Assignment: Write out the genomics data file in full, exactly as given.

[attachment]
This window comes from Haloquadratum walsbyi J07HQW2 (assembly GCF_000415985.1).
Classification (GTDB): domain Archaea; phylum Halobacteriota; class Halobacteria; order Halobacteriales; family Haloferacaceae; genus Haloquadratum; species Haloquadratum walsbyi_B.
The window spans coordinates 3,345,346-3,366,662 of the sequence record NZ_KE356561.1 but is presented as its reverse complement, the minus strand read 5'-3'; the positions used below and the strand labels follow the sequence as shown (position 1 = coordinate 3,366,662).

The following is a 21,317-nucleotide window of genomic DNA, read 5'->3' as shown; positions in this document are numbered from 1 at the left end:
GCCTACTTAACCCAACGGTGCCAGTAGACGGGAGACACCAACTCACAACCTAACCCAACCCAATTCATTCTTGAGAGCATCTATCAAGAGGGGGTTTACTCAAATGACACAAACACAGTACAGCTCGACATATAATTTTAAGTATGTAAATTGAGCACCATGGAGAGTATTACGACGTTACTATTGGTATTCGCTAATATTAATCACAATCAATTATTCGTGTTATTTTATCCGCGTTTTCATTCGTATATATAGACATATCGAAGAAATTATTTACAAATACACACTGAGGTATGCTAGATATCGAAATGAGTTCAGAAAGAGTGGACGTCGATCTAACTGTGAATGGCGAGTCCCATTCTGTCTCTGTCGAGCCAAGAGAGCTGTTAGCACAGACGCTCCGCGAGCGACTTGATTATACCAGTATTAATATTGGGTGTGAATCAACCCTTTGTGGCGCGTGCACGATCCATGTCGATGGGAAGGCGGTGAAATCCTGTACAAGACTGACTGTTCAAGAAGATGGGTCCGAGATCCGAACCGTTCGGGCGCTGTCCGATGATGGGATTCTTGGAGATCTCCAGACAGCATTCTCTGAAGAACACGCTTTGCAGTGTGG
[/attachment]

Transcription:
This window comes from Haloquadratum walsbyi J07HQW2 (assembly GCF_000415985.1).
Classification (GTDB): domain Archaea; phylum Halobacteriota; class Halobacteria; order Halobacteriales; family Haloferacaceae; genus Haloquadratum; species Haloquadratum walsbyi_B.
The window spans coordinates 3,345,346-3,366,662 of the sequence record NZ_KE356561.1 but is presented as its reverse complement, the minus strand read 5'-3'; the positions used below and the strand labels follow the sequence as shown (position 1 = coordinate 3,366,662).

The following is a 21,317-nucleotide window of genomic DNA, read 5'->3' as shown; positions in this document are numbered from 1 at the left end:
GCCTACTTAACCCAACGGTGCCAGTAGACGGGAGACACCAACTCACAACCTAACCCAACCCAATTCATTCTTGAGAGCATCTATCAAGAGGGGGTTTACTCAAATGACACAAACACAGTACAGCTCGACATATAATTTTAAGTATGTAAATTGAGCACCATGGAGAGTATTACGACGTTACTATTGGTATTCGCTAATATTAATCACAATCAATTATTCGTGTTATTTTATCCGCGTTTTCATTCGTATATATAGACATATCGAAGAAATTATTTACAAATACACACTGAGGTATGCTAGATATCGAAATGAGTTCAGAAAGAGTGGACGTCGATCTAACTGTGAATGGCGAGTCCCATTCTGTCTCTGTCGAGCCAAGAGAGCTGTTAGCACAGACGCTCCGCGAGCGACTTGATTATACCAGTATTAATATTGGGTGTGAATCAACCCTTTGTGGCGCGTGCACGATCCATGTCGATGGGAAGGCGGTGAAATCCTGTACAAGACTGACTGTTCAAGAAGATGGGTCCGAGATCCGAACCGTTCGGGCGCTGTCCGATGATGGGATTCTTGGAGATCTCCAGACAGCATTCTCTGAAGAACACGCTTTGCAGTGTGG